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What Is Fly Fishing Backing?

Backing confuses new fly fishers, as it is specific to fly fishing. Other fishing types don’t use backing in their rigging systems. So what exactly is fly fishing backing?

Backing is a thin braid spooled onto your reel before your fly line goes on. It offers extra insurance for when a big fish takes off on a big run. Since fly lines are only 90-100 feet long, they can’t accommodate these long violent runs from fish. With 100-300 yards of backing spooled onto your reel, you can rest assured that the fish won’t “spool” you. Once a fish takes all of your fly line, you still have lots of backing to work with.

Backing also fills up a reel to its capacity. Arbors on reels are designed to hold a fly line, plus a certain amount of backing. Most trout sized reels can hold 100 yards of backing, plus the fly line. Saltwater reels can hold 200+ yards of backing.

Dacron Backing vs Gel Spun Backin

Dacron Backing is the most common type. It is available in 20 lb and 30 lb strengths, which works for most applications. It is also the cheapest type of backing, and per yard the pricing is hard to beat. Dacron is a polyester fiber that is extremely durable – it won’t rot or wear out. It is quite rare that you’ll need to replace your backing. I like 20 lb dacron for most trout applications, and 30 lb for streamer fishing and saltwater fishing. Usually it costs $15 or less to outfit a reel with dacron backing.

Gel Spun Backing is primarily made from polyethylene fibers. It is available up to very high strengths – 65 lbs or more. Although it is much stronger than dacron backing, it is much thinner in diameter. You can fit a whole lot of gel spun backing onto a reel. This makes it great for saltwater fishing where you’ll need more backing for larger fish. One downside is that gel spun is very expensive. It can cost over $50 to outfit a reel with gel spun. Also, due to its thin diameter, gel spun has been known to cut fingers when fish are taking a big run. If you get your hand near the backing, it can definitely slice you.

How To Determine How Much Backing To Use

All reel manufacturers will have a spec sheet which tells anglers what the reel is capable of holding. For example, a trout reel may say WF5 + 100 yds. This means you can put a weight forward 5 weight line on and 100 yards of 20 lb backing. For a saltwater reel it may specify that you can put 300 yards of backing on.

If you decide to use 30 lb dacron, the capacity will obviously decrease since 30 lb has a thicker diameter. 30 lb dacron will fill up a reel much faster than 20 lb.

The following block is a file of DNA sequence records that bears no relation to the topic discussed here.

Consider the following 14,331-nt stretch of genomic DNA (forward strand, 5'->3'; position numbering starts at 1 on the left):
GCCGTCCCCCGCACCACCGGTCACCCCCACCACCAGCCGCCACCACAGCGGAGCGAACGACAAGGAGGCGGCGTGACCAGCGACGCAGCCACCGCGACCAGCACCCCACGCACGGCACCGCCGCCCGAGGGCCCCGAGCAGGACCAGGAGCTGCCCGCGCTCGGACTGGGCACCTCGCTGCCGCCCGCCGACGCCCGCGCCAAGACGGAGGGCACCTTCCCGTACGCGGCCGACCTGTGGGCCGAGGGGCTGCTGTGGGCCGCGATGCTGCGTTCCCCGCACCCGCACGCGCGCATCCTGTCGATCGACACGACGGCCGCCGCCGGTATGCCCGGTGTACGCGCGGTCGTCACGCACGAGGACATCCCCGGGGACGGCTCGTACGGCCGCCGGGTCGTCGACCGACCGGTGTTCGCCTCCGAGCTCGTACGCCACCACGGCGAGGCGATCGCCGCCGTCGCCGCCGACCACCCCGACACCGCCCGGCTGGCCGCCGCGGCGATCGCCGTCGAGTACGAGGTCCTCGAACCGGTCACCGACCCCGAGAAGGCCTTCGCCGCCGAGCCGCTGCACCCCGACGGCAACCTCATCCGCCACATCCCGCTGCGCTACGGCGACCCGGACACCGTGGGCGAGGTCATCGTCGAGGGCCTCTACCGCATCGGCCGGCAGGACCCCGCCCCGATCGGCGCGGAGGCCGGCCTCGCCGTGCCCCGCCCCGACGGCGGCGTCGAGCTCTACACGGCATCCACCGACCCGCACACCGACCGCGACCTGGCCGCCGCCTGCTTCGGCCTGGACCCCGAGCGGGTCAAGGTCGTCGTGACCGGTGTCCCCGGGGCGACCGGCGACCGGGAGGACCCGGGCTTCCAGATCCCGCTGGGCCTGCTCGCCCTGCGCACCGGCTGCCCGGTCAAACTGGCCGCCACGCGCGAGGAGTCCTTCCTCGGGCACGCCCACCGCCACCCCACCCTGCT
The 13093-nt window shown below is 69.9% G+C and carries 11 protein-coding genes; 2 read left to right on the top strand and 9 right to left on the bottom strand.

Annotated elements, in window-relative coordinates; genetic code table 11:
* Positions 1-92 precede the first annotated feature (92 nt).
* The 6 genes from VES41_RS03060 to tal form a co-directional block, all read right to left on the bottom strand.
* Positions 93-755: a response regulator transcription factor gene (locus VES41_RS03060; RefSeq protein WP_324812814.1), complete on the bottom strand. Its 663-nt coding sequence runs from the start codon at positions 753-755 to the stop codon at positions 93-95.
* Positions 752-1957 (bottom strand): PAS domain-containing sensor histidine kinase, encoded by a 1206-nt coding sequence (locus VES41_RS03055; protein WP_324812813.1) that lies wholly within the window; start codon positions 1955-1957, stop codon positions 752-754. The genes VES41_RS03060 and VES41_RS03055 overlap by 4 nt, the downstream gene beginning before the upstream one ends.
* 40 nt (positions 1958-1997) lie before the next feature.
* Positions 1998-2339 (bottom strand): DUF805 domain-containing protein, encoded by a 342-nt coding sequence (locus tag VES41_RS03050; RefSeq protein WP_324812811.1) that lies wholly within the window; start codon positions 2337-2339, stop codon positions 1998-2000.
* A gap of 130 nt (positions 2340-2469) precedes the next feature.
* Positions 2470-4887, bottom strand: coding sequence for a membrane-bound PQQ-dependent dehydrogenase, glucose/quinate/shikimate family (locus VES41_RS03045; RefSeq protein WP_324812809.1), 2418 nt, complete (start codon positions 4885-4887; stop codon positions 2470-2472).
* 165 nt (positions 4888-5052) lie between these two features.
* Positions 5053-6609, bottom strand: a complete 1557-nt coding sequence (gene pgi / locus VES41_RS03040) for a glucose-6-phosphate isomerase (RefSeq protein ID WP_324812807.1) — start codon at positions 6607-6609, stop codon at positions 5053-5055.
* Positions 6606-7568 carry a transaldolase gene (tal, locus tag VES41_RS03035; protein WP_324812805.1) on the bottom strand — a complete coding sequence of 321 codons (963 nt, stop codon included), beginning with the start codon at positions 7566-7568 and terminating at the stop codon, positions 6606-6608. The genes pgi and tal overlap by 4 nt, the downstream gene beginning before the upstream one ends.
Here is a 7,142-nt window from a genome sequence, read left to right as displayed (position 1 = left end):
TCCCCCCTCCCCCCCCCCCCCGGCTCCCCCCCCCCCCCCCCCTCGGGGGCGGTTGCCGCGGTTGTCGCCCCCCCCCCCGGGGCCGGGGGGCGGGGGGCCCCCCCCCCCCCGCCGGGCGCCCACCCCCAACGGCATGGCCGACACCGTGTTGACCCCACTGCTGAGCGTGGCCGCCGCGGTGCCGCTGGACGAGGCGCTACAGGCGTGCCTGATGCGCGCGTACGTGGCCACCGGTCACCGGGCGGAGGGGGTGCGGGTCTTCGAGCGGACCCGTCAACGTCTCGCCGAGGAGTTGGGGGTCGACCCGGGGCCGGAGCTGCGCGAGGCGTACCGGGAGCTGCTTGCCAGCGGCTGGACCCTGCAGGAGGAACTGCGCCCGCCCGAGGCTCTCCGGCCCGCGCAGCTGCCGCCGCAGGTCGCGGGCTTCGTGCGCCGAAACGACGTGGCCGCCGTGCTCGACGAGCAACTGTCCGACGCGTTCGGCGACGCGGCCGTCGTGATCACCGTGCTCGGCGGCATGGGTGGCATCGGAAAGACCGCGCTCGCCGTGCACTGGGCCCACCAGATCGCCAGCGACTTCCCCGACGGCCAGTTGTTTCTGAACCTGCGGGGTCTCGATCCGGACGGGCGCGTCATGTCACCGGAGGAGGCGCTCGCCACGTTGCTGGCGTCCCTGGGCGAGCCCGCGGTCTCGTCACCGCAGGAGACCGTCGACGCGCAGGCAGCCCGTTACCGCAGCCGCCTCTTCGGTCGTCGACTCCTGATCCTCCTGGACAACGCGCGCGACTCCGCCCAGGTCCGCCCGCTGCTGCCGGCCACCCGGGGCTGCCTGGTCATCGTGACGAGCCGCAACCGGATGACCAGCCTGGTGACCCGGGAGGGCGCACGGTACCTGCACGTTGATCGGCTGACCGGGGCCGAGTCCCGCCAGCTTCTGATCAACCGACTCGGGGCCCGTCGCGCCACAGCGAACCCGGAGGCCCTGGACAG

If you decide to use gel spun backing, the capacity will increase since gel spun is so much thinner.

Make sure to refer to the spec sheet before you put on backing. If you underload or overload a reel, it can cause problems with functionality. Overloaded reels won’t spin correctly, because the fly line is rubbing on the reel. Underloaded reels will decrease your retrieval rate. For each turn of the reel, less line is retrieved because you haven’t fully spooled the reel. Bad retrieval rates make it harder to land big fish.

How To Spool Backing Onto A Reel

It is possible to spool a reel by hand, but there are disadvantages to this. By having it done professionally with a line winder, the backing will be much tighter and smoother on your reel. I highly recommend taking your reel to a fly shop to have this done. It is a very quick process and you will definitely be more satisfied by the end result. Although this service can be free, I highly recommend buying a few flies in exchange for the service. It is just good etiquette.

The video below shows how to knot the backing onto your reel. Once you have this done, simply spool the recommended amount of backing onto the reel. This method in the video works well, because it cinches the backing onto the reel. It is quite easy to learn and I prefer this method over others.

For attaching your backing onto your fly line, simply tie a surgeons loop in the backing. The rear end of most fly lines will have a welded loop. You can use this loop-to-loop connection to complete the system. If your fly line does not have a loop at the rear end, you can tie a nail knot to attach backing to the fly line.

My Top Backing Pick

My favorite backing for all around trout fishing is Rio’s 20 lb Dacron. It is also available in 30 lb for streamer rods and saltwater setups. I use it on all of my trout reels, and I have for years now. It is competitively priced, and provides years and years of use. Rio is one of the original line manufacturers, and they have really perfected their product. The cool thing about this model is that it comes pre spooled with 100 yards of backing – perfect for most trout reels. Instead of needing a yard counter or a line winder, you can just spool it on!

 

Conclusion

Backing is a pretty simple thing that all fly fishers use. Although it may be tempting to set up your reel at home, I highly recommend going to a fly shop and having it done right.

Of course if you’re pressed for time, putting on backing at home can work. I have definitely done my fair share of this over the years.

For most trout anglers, dacron backing is plenty strong for many applications. For hardcore saltwater folks, gel spun can be really beneficial. Just make sure to watch your hands and fingers!